Other larger excavators are used for work such as road building, road maintenance and larger construction jobs. Diggers and Excavators are often equipped with a hammer, a shovel or various other accessories. Midlands Lubricants also supply as well as Hydraulic Oil a wide range of Excavator EP2 Greases, Excavator Traffic Film Remover, Excavator Screenwash Solution and Excavator Antifreeze ideally suited for other types of digger or excavator. We also supply dredger excavators oil, trench digger oil and foundation excavator oil.
We also supply Excavator Hydraulic Oil and various other lubricants to the largest monsters in the field are often known as dragline excavator oil and bucket wheel excavator oil these beasts are often used for larger construction projects, civil engineering and mining. The dragline excavator operates using a large bucket by a system of ropes, cables and chains. Bucket wheel excavators consist of a large wheel with bucket and scoop attachments designed to collect earth and deliver it usually to some kind of conveyor belt or grader.
Diggers are familiar sights to see on building sites all over the UK and are integral to all types of construction. There are many different types of digger; in this article we will look at a selection of commonly-used vehicles.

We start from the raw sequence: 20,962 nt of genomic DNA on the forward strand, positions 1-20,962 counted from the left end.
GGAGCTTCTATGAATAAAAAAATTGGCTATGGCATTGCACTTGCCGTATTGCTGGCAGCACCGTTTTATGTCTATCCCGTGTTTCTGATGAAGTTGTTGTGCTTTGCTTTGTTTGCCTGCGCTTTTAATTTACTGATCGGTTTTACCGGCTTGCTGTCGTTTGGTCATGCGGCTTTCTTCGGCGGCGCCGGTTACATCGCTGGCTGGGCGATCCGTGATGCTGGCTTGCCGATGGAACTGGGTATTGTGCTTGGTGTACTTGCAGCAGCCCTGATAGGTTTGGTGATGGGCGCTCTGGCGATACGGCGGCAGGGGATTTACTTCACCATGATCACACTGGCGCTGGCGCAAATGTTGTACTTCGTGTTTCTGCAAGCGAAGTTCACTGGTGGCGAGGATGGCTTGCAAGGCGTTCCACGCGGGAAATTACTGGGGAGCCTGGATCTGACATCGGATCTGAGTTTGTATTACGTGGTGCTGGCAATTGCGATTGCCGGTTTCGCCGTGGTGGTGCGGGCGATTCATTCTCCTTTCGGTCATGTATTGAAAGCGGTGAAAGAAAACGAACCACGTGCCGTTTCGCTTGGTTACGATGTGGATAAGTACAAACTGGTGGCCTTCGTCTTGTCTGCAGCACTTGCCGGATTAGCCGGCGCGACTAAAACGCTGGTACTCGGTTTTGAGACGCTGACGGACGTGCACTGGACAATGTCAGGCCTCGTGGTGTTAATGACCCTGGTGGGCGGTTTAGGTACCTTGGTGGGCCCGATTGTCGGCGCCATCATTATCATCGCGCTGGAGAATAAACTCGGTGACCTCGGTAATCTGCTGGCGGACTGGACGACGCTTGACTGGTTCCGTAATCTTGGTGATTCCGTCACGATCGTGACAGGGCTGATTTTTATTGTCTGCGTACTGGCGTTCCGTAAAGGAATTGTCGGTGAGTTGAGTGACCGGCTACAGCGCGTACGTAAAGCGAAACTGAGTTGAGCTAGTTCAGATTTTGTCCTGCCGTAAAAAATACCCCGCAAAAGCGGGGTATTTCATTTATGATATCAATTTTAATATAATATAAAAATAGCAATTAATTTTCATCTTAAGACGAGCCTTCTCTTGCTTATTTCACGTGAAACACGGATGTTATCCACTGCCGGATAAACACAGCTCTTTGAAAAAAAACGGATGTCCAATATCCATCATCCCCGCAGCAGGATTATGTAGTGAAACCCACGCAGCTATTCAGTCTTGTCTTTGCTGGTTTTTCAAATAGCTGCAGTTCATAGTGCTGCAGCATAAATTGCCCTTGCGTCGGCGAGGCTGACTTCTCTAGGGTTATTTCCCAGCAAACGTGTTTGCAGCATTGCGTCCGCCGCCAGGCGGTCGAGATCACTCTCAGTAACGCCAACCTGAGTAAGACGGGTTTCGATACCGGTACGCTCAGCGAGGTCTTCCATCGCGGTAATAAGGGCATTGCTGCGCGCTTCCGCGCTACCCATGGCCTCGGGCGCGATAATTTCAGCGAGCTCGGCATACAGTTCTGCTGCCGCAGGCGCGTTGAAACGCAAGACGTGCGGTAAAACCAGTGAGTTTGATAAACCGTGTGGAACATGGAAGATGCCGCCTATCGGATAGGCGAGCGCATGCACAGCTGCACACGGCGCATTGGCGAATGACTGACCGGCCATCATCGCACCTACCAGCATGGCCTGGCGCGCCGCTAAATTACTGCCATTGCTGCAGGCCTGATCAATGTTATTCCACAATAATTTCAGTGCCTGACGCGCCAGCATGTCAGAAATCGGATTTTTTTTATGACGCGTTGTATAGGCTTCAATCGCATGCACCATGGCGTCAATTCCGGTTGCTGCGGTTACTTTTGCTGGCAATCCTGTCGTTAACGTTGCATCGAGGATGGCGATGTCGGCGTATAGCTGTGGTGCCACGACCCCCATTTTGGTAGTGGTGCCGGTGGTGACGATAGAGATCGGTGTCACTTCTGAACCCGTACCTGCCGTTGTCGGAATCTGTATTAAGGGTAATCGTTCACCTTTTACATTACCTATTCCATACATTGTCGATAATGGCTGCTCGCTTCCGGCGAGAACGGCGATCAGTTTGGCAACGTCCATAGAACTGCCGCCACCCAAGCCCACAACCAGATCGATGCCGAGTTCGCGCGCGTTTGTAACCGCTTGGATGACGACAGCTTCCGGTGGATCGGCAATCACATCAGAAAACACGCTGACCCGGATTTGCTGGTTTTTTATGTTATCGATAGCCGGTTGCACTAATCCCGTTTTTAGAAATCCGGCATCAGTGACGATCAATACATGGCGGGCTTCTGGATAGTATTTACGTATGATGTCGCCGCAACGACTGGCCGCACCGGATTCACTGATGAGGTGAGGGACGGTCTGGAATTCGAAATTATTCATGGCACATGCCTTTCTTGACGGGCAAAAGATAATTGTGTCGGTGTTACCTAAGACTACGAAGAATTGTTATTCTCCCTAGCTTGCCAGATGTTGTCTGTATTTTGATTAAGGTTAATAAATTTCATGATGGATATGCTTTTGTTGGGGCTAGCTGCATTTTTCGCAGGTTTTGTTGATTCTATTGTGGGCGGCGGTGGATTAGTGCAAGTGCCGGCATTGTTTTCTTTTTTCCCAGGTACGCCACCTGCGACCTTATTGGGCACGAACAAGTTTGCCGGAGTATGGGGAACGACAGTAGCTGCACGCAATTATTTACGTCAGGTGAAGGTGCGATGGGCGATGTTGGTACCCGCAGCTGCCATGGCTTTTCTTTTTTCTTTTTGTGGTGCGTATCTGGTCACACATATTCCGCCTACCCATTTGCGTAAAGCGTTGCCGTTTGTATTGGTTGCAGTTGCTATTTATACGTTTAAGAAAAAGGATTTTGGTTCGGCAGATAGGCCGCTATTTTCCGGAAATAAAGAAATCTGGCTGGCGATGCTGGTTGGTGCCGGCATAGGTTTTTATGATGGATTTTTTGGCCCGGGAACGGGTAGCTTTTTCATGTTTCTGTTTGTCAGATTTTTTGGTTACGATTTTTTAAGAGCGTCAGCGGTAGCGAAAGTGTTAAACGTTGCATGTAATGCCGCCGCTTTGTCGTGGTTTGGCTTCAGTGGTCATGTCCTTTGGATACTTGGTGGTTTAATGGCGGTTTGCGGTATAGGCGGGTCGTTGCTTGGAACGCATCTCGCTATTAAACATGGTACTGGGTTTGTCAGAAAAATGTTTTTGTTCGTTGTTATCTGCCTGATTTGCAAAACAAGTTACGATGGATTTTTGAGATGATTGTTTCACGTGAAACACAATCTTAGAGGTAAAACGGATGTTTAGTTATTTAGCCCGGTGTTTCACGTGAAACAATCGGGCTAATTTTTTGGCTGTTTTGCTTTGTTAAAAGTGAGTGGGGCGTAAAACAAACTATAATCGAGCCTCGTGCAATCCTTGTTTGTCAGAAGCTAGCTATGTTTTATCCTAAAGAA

An excavator is a type of digger that has one arm at the front which consists of a boom and a stick, and there is a bucket right at the end. The cab sits on top of a revolving platform and there are wheels or tracks beneath for movement.
These types of diggers are used for a range of projects such as landscaping, digging, demolition and grading. They can range in size quite considerably, with large examples of excavators often being utilised by the mining industry and small examples of these diggers are used where space is at a premium or access is restricted. Some can even squeeze through doorways.